JAKARTA, June 17 (Reuters) - Indonesia's chief economic
affairs minister defended President Joko Widodo's flagship job
creation law at the Constitutional Court on Thursday, arguing
the move to simultaneously amend scores of laws in one go was
The law that was approved in parliament last year triggered
widespread protests in Southeast Asia's largest economy with
trades unions filing a judicial review.
The so-called "omnibus" law, which amended 78 existing laws,
is vital to create jobs by attracting investment via streamlined
licensing and the avoidance of overlapping regulations, Minister
Airlangga Hartarto told the hearing in a video call.
"Changes to these laws cannot be carried out through
conventional means by changing the laws one by one, therefore a
legal breakthrough was needed," the minister said, noting such a
method while unconventional had been done previously.
Airlangga said the government had followed steps mandated by
the law from academic preparation to ratification, as well as
getting input from independent experts and communicating the
process to the public, including on social media.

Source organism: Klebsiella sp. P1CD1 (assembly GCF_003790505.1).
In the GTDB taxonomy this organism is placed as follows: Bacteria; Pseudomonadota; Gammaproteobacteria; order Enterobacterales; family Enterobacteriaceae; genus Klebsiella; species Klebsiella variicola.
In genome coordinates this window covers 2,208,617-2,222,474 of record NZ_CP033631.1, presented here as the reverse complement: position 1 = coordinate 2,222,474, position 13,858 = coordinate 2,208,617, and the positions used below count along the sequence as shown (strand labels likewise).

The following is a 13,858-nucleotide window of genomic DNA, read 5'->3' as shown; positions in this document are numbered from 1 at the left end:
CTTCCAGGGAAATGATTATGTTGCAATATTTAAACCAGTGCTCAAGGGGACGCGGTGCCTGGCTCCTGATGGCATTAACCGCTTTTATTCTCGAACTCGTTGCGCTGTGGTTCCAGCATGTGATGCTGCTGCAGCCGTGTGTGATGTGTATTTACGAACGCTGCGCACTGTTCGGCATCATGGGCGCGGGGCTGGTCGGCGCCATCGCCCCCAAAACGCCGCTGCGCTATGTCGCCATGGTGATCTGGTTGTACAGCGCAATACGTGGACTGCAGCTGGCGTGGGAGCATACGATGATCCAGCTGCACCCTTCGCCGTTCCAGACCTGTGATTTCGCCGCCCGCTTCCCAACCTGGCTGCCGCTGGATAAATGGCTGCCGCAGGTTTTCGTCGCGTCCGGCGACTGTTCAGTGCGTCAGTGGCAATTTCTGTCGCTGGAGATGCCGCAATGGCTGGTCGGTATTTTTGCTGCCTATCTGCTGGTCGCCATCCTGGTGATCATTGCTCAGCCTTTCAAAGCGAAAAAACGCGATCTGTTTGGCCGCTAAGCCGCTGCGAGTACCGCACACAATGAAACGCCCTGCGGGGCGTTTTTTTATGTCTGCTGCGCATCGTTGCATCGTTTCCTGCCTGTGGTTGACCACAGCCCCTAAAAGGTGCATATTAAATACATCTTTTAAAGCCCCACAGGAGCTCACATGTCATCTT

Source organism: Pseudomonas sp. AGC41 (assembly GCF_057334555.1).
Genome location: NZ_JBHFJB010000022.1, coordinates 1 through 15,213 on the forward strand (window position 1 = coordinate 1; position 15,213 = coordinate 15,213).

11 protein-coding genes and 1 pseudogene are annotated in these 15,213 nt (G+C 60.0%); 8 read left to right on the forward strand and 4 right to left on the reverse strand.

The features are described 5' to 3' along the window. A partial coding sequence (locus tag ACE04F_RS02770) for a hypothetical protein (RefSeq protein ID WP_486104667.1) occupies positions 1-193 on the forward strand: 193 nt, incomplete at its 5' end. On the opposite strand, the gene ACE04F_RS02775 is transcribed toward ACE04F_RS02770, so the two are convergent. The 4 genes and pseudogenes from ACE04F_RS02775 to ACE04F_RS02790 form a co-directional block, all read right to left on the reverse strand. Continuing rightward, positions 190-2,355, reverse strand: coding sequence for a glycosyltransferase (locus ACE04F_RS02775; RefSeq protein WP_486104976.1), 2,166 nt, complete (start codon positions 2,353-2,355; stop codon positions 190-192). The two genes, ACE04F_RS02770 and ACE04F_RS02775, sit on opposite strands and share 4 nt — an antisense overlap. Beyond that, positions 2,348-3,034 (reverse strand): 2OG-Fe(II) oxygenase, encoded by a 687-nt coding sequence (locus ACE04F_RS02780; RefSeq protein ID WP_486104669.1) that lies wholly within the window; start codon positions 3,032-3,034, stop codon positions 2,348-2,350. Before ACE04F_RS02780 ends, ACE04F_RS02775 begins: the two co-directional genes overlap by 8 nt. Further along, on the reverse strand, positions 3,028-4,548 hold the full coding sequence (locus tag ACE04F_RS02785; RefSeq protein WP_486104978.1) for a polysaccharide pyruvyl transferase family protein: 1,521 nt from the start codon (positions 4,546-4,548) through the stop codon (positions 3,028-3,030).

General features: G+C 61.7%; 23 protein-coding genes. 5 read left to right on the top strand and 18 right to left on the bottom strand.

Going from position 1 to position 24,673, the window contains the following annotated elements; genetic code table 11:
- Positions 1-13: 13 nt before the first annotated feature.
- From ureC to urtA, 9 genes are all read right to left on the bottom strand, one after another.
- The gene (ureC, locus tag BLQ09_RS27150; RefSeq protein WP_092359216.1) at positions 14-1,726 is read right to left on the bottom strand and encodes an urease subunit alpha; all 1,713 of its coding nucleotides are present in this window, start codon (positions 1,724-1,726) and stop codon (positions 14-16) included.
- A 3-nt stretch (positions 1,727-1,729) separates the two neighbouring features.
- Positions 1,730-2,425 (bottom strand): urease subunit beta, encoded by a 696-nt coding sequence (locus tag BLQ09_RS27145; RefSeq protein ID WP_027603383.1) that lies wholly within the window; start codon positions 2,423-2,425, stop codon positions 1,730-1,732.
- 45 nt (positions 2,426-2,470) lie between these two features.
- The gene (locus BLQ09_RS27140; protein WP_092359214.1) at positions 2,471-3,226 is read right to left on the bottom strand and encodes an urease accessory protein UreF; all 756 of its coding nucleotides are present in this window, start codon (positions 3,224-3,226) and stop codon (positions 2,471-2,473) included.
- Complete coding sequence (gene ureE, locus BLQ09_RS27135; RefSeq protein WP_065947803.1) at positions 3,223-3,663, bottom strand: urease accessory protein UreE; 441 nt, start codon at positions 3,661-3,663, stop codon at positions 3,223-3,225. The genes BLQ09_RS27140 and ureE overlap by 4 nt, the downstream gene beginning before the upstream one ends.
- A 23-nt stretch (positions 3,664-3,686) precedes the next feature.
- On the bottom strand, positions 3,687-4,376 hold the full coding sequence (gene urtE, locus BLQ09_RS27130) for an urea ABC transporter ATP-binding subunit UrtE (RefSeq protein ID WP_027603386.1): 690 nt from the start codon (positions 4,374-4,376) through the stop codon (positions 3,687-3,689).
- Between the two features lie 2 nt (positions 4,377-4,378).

Indonesia's parliament passed the job creation bill into law
last October through an expedited process, which included
late-night and weekend deliberations.
The bill has been largely welcomed by business and the
markets but criticised by unions and environmental groups for
potentially reducing workers' rights and relaxing environmental
The government says Indonesia needs to become more
attractive to investors to boost an economy battered by the
Indonesia's gross domestic product contracted 2.07% last
year, the first contraction since the 1998 Asian financial
crisis amid the coronavirus pandemic.
The court's next hearing will be on June 24 to hear
witnesses from the applicants.
(Reporting by Tabita Diela; Editing by Ed Davies)